It's January, and my holiday indulgence has left me feeling sluggish and bloated. I recently read Kris Carr's Crazy Sexy Diet, which culminates in a 21-day adventure cleanse. And being the adventurous type, I decided to give it a try.
This particular cleanse, as well as eliminating the usual evils such as alcohol, caffeine, sugar and gluten, emphasizes raw vegetables and fruits. I decided that would be the perfect opportunity to try out some of those raw recipes that I have been piling on the edge of my desk. But one thing that I noticed as I perused these raw recipes is the emphasis on fats, and one in particular.... coconut oil. Half a cup here, three quarters of a cup there.
I've heard so many people refer to coconut oil as a healthy food. They say it's full of 'good fats'. But is that actually true? Can we honestly say that coconut oil is good for us? With so many mixed messages in the media, it can be pretty confusing. But as a scientist, I needed to look at this from a scientific perspective.
Coconut oil contains an unusual blend of short and medium chain fatty acids, primarily lauric (44%) and myristic (16.8%) acids. As a plant food, it contains no cholesterol, so in that way it seems better than other sources of saturated fat.
However, one tablespoon of coconut oils contains 120 calories, 14 grams fat, 12 g saturated fat, and no vitamins or minerals. That means that coconut oil is almost entirely saturated fat!!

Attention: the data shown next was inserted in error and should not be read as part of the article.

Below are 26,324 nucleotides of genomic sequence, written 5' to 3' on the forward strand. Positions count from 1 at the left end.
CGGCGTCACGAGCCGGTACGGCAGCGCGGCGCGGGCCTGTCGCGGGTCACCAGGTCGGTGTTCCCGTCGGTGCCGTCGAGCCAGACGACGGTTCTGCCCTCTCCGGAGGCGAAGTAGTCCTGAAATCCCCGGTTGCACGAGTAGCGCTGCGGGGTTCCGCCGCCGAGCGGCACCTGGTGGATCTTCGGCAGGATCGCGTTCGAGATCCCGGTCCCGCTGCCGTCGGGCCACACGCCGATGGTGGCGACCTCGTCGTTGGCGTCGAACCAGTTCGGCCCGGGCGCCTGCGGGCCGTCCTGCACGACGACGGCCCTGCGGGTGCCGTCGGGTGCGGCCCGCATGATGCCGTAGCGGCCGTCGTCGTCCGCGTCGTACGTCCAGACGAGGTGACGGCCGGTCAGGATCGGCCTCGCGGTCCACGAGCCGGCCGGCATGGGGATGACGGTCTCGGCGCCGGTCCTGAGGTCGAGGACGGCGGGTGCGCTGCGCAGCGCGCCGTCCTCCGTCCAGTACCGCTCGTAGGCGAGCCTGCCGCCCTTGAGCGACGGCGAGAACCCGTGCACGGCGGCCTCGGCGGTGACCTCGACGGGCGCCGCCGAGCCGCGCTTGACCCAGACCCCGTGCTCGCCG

Saturated fats including that in coconut oil can increase LDL (bad) cholesterol, which is an indicator of heart disease, and should be limited. I recommend that you check out Jeff Novick's evaluation of coconut oil. He compares coconut oil to the ultimate junk food, sugar, and claims that sugar actually has more nutrient value than coconut oil.
Being high in calories and low in nutrients makes this a food that can easily contribute to weight gain. So whether you believe it to be a source of 'healthy fats' or not, it is something that should be limited in the diet, based on it's calorie density alone.
If you want to replace the coconut oil in a baking recipe, you can use apple sauce, or prune puree or flax meal. I found these handy tips on fatfreevegan.com.
And while we're on the topic of coconut, did you know that 1 cup of coconut milk has 3 times the calories and almost 10 times the saturated fat as a cup of whole dairy milk? To replace coconut milk in a recipe try using almond milk with a teaspoon of coconut extract.
After 8 days on my adventure cleanse I am feeling decidedly less bloated. My clothes no longer feel uncomfortably tight and my complexion is clearer. I've dusted off my juicer and learned to make raw beetroot ravioli! I may even carry some of these new adventure habits on into the future!
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